Sunday, September 29, 2019
#FREESPEECH IN THE NEWS: September 30, 2019
As the Citadel of Free Speech here in Cleveland, we work to protect and promote the basis of our democracy by sharing related stories, commentary, and opinions on free speech in the 21st century. Here's what's making the news – and what you should know about – in the past week.
A Sumner County man is claiming his first amendment rights have been violated after Sheriff’s Department deputies cited him for an obscene car sticker.
It shows two rifles sandwiching the letters “U” and “C,” followed by the words “Gun Control.” According to the official citation, law enforcement says the message spells out the “F word."
Nicholas Ennis says it’s been on his truck for about a year. It’s got the symbol of a M-16 at the front and a symbol of an AK-47 at the end of it. The only thing you see on it is U-C gun control and two guns,” Ennis said. The car decal caught the eye of deputies yesterday at the Mapco in Westmoreland.
The New York City Commission on Human Rights said using the term "illegal alien" with the intent to "demean, humiliate, or harass a person" can cost offenders up to $250,000, according to new legal enforcement guidance the agency released last week.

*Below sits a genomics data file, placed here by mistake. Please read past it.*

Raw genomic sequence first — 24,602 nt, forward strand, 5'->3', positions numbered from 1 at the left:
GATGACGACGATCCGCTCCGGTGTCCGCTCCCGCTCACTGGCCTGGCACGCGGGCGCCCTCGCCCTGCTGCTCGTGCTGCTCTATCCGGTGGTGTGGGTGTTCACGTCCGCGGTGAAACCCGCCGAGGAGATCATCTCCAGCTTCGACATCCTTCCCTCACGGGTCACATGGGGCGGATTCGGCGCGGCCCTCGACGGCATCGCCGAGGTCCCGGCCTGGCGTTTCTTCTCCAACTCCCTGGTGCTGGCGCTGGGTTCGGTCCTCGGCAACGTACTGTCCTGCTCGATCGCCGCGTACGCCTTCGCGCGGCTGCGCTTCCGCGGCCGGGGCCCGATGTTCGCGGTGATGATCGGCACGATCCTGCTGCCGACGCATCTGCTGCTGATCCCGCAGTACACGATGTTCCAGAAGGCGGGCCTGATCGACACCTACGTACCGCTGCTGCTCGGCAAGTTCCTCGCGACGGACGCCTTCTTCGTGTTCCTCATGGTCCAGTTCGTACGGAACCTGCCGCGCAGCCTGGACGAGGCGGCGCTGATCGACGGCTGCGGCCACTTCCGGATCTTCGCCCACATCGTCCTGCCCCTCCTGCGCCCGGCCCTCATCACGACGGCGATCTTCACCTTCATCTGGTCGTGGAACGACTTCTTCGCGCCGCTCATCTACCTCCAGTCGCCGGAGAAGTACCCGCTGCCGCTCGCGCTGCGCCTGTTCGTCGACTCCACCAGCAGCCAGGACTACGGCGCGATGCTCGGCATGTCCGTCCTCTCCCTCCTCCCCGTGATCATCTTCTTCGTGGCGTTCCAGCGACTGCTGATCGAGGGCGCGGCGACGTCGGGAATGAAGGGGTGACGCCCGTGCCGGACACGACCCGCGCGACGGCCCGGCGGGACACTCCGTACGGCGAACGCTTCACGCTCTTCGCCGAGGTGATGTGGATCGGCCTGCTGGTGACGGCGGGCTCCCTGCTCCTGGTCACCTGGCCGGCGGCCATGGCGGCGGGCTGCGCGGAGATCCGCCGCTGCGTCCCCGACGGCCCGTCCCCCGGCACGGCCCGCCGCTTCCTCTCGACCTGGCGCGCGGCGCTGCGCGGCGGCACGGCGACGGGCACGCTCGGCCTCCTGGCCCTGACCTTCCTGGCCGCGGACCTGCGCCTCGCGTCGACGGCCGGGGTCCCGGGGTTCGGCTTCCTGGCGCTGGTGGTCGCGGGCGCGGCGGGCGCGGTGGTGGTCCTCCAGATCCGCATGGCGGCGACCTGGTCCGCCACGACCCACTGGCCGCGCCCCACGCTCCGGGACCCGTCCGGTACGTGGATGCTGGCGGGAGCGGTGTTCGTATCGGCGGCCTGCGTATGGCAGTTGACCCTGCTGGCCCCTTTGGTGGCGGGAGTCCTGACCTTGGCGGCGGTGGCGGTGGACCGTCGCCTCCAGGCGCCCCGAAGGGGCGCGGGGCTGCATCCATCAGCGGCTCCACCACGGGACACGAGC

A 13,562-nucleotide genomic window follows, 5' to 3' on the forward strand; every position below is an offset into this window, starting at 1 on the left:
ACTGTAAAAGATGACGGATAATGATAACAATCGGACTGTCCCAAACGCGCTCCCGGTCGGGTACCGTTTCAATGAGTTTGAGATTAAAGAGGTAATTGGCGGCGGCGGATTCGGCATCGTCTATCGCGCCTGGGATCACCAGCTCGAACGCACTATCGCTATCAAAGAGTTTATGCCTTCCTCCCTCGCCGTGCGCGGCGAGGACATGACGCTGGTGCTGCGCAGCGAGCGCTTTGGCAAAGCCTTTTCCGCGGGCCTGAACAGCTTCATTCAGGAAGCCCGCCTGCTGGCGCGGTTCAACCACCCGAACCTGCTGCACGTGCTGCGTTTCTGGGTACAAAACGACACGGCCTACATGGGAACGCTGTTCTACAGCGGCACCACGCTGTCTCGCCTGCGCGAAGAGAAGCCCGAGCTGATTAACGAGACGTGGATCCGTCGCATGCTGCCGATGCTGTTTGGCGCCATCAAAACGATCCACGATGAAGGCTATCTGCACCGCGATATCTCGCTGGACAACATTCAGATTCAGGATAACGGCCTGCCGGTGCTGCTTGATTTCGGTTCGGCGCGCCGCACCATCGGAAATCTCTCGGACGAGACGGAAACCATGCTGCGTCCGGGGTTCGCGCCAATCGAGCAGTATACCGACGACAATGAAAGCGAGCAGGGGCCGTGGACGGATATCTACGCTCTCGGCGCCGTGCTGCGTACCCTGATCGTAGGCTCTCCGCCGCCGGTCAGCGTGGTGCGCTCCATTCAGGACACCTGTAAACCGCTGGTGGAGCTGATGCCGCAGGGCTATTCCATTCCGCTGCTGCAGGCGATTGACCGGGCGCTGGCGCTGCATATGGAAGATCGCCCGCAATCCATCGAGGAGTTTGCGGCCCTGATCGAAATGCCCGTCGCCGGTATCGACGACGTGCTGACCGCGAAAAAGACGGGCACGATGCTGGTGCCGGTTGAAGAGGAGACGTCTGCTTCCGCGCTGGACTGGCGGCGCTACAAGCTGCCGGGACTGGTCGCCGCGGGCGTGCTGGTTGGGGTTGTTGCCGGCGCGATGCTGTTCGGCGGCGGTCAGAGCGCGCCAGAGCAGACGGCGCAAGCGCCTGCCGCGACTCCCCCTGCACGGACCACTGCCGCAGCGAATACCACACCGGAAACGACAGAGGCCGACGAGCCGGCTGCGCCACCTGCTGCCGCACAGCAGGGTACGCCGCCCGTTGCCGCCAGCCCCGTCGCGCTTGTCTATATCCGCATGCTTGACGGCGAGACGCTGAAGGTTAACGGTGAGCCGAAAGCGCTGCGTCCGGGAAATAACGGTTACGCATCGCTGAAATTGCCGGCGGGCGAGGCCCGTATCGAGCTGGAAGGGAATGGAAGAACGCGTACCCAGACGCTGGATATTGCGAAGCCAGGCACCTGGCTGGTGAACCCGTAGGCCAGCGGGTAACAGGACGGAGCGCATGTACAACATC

The guidance defines discrimination on the basis of perceived or actual immigration status and national origin under the New York City Human Rights Law in public accommodations, employment, and housing, the agency added.
Fines of up to $250,000 can be assessed for each act of willful discrimination, and damages are available to complainants, the news release said.
A federal lawsuit filed Thursday in Austin seeks to strike down Texas laws that restrict what can legally be photographed by drones.
Filed by two journalism organizations and a reporter, the lawsuit argues that a 2013 law places improper limits on news gathering, violating the First Amendment by making it a crime to capture images of private property, or a person on that property, no matter where the drone is flying.
The law bans the use of drones with the “intent to conduct surveillance,” a phrase that is not defined and is vague enough to include most news-gathering activities, allowing for arbitrary and discriminatory enforcement, the lawsuit argued.